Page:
Other parts of the country were growing fast during these decades too, and other centres of industry also suffered from polluted air: the ‘Black Country’ in the West Midlands got its name around this time from the soot and smoke that covered it; Edinburgh had for many years been known by its soubriquet ‘Auld Reekie.’ But there was nothing quite like London fog. True London fog was thick, persistent, and above all basically, though not exclusively, yellow in colour. In a genuine London fog, as the writer Edward Frederic Benson (1867 – 1940) noted in his novel Image in the Sand (1905), ‘swirls of orange- coloured vapour were momentarily mixed with the black,’ and ‘all shades from deepest orange to the pale gray of dawn succeeded one another.’ Later scientists studied the colours of the fogs in order to work out what caused them. Soot particles could change the colour from yellow to brown in patches. In 1853 a fog was described as ‘grey-yellow, of a deep orange, and even black.’ What would be a white mist in the country, one newspaper commented in 1901, ‘becomes a brown, sometimes almost black, one in the metropolis’; ‘Our myriad chimneys pour forth smoke — or innumerable particles of unconsumed carbon — producing the effect of mud in water.’ Joseph Ashby-Sterry (1838 – 1917), in his poem November, wrote succinctly. ‘’Tis sometimes yellow, sometimes brown. A London Fog!’
The yellow colour was caused by the fog’s high sulphur content. A scientific study of urban fog published in 1896 noted: ‘Town fog is mist made white by Nature and painted any tint from yellow to black by her children; born of the air of particles of pure and transparent water, it is contaminated by man with every imaginable abomination. That is town fog.’ For Londoners a typical November fog was predominantly yellow, coloured by the greater proportion of home fires in the capital: ‘When the Major returned to London, which he did in time for the fogs of November, . . . the valet was arranging his toilette in the deep yellow London fog,’ as William Makepeace Thackeray (1811 – 1863) put it in his novel Pendennis, published in 1850. Black it may have been in parts, especially when the soot content was high, but overall true London fog was mainly coloured yellow, as one observer after another noted from the 1840s onwards. One writer recorded a conversation on the topic in 1853:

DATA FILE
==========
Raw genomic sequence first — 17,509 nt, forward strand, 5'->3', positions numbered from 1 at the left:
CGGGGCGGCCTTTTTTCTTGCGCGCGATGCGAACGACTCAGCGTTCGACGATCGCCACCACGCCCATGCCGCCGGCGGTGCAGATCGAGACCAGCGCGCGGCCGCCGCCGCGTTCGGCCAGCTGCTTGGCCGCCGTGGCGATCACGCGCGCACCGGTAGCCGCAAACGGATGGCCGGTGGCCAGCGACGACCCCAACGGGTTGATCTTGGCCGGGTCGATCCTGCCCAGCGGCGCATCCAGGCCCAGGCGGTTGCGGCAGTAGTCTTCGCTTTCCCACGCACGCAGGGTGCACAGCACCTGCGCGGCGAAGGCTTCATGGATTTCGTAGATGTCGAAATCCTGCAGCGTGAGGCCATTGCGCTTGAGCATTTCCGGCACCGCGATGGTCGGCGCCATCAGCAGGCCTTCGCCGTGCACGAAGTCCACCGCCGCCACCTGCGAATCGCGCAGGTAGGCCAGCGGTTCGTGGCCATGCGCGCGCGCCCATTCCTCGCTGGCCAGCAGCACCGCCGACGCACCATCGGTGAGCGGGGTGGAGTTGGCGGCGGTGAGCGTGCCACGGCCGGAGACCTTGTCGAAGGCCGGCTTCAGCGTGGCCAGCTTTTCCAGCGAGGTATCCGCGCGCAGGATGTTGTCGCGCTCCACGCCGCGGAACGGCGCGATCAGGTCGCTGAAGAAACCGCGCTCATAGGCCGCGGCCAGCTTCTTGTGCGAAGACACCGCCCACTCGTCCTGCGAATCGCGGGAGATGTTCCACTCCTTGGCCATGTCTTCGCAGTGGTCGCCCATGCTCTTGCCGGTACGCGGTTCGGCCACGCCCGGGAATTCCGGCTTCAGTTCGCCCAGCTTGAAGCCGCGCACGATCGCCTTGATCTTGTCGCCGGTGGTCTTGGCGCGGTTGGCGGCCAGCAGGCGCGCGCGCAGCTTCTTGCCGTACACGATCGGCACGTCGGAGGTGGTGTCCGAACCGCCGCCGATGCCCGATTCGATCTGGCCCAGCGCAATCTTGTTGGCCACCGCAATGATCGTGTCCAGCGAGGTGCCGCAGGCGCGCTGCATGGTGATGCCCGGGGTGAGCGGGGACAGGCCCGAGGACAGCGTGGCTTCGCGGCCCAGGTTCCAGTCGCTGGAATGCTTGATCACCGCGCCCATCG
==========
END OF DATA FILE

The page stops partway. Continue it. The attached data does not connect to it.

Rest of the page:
‘What a dreadful fog there is to-day!’
‘Nothing of the kind, Madam. Cloudy and wet, perhaps, and a little misty; but a fog — no Madam, that haze is not a fog. Fogs are yellow and black; in a fog, the carriages and foot-passengers run against one another. It hurts your eyes, and takes away your breath; it keeps one in doors. But this is not what a Londoner would call a fog.’
London fog had been born; now it had to be given a name.
Extracted from London Fog: The Biography by Christine L. Corton, published by The Belknap Press of Harvard University Press, £22.95. Copyright © 2015 by the President and Fellows of Harvard College. All rights reserved.